the excitation contraction coupling in skeletal muscle n.
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The Excitation-contraction coupling in skeletal muscle. Department of Animal Science & Technology National Taiwan University De-Shien Jong. Outline. Excitation-contraction coupling of skeletal muscle Charge movement & Calcium release Poor man ’ s fura-2 Model of Ca release

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The Excitation-contraction coupling in skeletal muscle


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    1. The Excitation-contraction coupling in skeletal muscle Department of Animal Science & Technology National Taiwan University De-Shien Jong

    2. Outline • Excitation-contraction coupling of skeletal muscle • Charge movement & Calcium release • Poor man’s fura-2 • Model of Ca release • Effects of Ca on kinetics of charge movement • Model of charge movement

    3. Schematic drawing of skeletal muscle Peachey, 1965

    4. Excitation-Contraction coupling • Skeletal muscle • Action potential → Motor neuron → Neuromuscular junction → muscle surface → Transverse tubular system (T-system) → Triad → Dihydropyridine Receptors (DHPR) → Ryanodine Receptors (RyR) → Ca2+ release from SR → bind to troponin → induce muscle contraction • How does DHPR and RyR talk to each other?

    5. Excitation-Contraction coupling • Cardiac muscle • Action potential → Triad (or Diad) → DHPR → Ca2+ entry → Ca2+ bind to RyR → Ca2+ induce Ca2+ Release → Ca2+ bind to contractile protein → muscle contraction • DHPR is L-type voltage-gated Ca2+ channel which has two isoforms : Skeletal type & Cardiac type

    6. Tanabe et al. 1988

    7. Tanabe et al. 1990

    8. Ryanodine Receptor • RyR has two isoforms in amphibian muscle : a & b • RyR has three isoforms in mammalian muscle : RyR1, RyR2, and RyR3 • RyR1 mainly in skeletal muscle • RyR2 in cardiac muscle • RyR3 in most other cells (i.e. brain)

    9. Ferguson et al. 1984 Felder & Franzini-Armstrong, 2002

    10. Franzini-Armstrong, 2004

    11. Charge movement & Calcium release Dr. W. Knox Chandler Dr. Paul C. Pape Dr. Steve M. Baylor

    12. Chandler et al. 1976 Miledi et al. 1977, Caputo et al. 1984

    13. Effects of increased [Ca2+]i • Bind to contractile protein troponin • Bind to various intrinsic Ca buffers • Activate additional release of Ca from the SR (Ca induced Ca release) • Reduce additional Ca release from the SR (Ca inactivation of Ca release) • Bind to Ca indicators

    14. Irving et al. 1987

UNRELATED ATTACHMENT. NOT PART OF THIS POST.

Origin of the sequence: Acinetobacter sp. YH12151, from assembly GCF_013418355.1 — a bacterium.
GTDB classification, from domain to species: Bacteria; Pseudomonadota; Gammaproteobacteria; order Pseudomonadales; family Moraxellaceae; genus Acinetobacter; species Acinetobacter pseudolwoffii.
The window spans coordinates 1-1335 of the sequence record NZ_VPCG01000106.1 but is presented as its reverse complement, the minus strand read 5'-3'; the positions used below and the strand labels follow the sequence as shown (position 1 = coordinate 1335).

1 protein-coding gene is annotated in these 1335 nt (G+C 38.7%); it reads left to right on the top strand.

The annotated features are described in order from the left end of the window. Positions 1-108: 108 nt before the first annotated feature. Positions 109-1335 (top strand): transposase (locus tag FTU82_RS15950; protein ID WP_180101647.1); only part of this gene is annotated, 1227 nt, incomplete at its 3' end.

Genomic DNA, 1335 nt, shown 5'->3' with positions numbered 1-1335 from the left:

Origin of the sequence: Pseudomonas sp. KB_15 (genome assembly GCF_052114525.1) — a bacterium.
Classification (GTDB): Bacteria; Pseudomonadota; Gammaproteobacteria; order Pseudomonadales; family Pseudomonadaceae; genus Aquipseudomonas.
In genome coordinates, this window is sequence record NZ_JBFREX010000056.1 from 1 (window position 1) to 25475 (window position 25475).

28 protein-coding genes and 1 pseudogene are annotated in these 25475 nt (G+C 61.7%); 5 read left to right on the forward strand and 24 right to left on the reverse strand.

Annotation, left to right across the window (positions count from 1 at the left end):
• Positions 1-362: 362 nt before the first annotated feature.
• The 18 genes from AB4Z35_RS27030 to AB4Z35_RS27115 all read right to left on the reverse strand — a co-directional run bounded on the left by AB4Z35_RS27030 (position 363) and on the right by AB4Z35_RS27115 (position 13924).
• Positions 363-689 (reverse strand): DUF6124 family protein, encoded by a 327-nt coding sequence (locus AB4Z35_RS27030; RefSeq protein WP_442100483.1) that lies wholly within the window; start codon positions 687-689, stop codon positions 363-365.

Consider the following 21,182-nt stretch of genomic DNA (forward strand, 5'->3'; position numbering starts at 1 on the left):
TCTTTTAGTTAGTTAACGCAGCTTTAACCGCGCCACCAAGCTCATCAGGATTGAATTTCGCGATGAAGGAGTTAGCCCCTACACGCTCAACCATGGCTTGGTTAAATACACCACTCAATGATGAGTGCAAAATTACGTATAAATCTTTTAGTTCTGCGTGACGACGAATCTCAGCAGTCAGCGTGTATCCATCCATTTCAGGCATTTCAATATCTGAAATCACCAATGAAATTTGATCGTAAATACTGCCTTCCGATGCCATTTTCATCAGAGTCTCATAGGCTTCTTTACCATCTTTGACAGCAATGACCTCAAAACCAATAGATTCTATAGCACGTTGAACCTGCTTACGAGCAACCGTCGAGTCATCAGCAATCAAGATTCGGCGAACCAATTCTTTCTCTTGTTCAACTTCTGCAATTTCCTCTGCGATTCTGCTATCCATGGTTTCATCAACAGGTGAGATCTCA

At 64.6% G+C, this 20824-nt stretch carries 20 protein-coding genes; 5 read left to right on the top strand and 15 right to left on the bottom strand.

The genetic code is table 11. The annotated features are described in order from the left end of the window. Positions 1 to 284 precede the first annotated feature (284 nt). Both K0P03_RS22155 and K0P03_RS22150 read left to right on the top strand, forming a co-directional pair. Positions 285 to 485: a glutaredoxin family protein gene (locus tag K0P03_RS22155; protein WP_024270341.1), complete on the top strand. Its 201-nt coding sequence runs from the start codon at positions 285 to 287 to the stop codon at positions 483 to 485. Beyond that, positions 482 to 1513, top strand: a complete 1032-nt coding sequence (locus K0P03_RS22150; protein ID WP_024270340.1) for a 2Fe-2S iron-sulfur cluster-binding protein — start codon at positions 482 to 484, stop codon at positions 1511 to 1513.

15. Poor man’s fura-2

    16. Experimental methods • A cut frog muscle fiber was mounted on a double Vaseline-gap chamber • Extracellular and intracellular solutions contain ion replacement to eliminate ionic currents • Internal solution contained 20 mM EGTA plus 1.76 mM Ca2+, which expecting to catch all the Ca released from the SR

    17. 480 nm : isobestic wavelenth of phenol red 570 nm : a wavelength at which phenol red is sensitive to pH 690 nm : a wavelength not absorbed by phenol red Fractional phenol red in the nonprotonated form f f = (r - rmin) / (rmax - rmin) where r = Aind(570) / Aind(480) pH = pk + log (f / (1 – f))

    18. Estimation of Ca buffering power b of muscle fiber

    19. Advantages of EGTA-phenol red method • The EGTA-phenol red method estimates SR Ca release reliably (~ 96%) and Rapidly (<0.1 ms). • The change in pH does not alter physiological condition and the buffering power b is stable. • The dissociatin rate of Ca and EGTA, k-1, is small (~ 1 s-1) compared to that of Ca and fura-2 (~10-30 s-1).

    20. k1[EGTA]-1 = 22 ms So the D[Ca] signal estimated from DpH would be the same amplitude as the measurement with PDAA

    21. Model of D[Ca] near a single SR Ca channel

    22. D[Ca] = f / (4 p DCa r) * exp ( -r / lCa) Where lCa = { DCa / k1[EGTA]R}1/2 = 81 nm

    23. Time course of D[Ca] after a step change in f from a single point source in an isotropic infinite medium.

    24. e-fold increase in dD[CaT]/dt every 3.73 mV

    25. Effects of released Ca on charge movement

    26. = Icm / (Qoo– Qcm)

    27. Model of charge movement

    28. a0/b0 = exp[(v - v0)/k]

    29. Case 1 Case 2 an = f n a0, bn = f n b0 an = f n a0, bn = f -n b0

    30. Case 3 Exp. Data an = f’f n a0, bn = f’f -n b0

    31. Calcium spark

    32. Thank you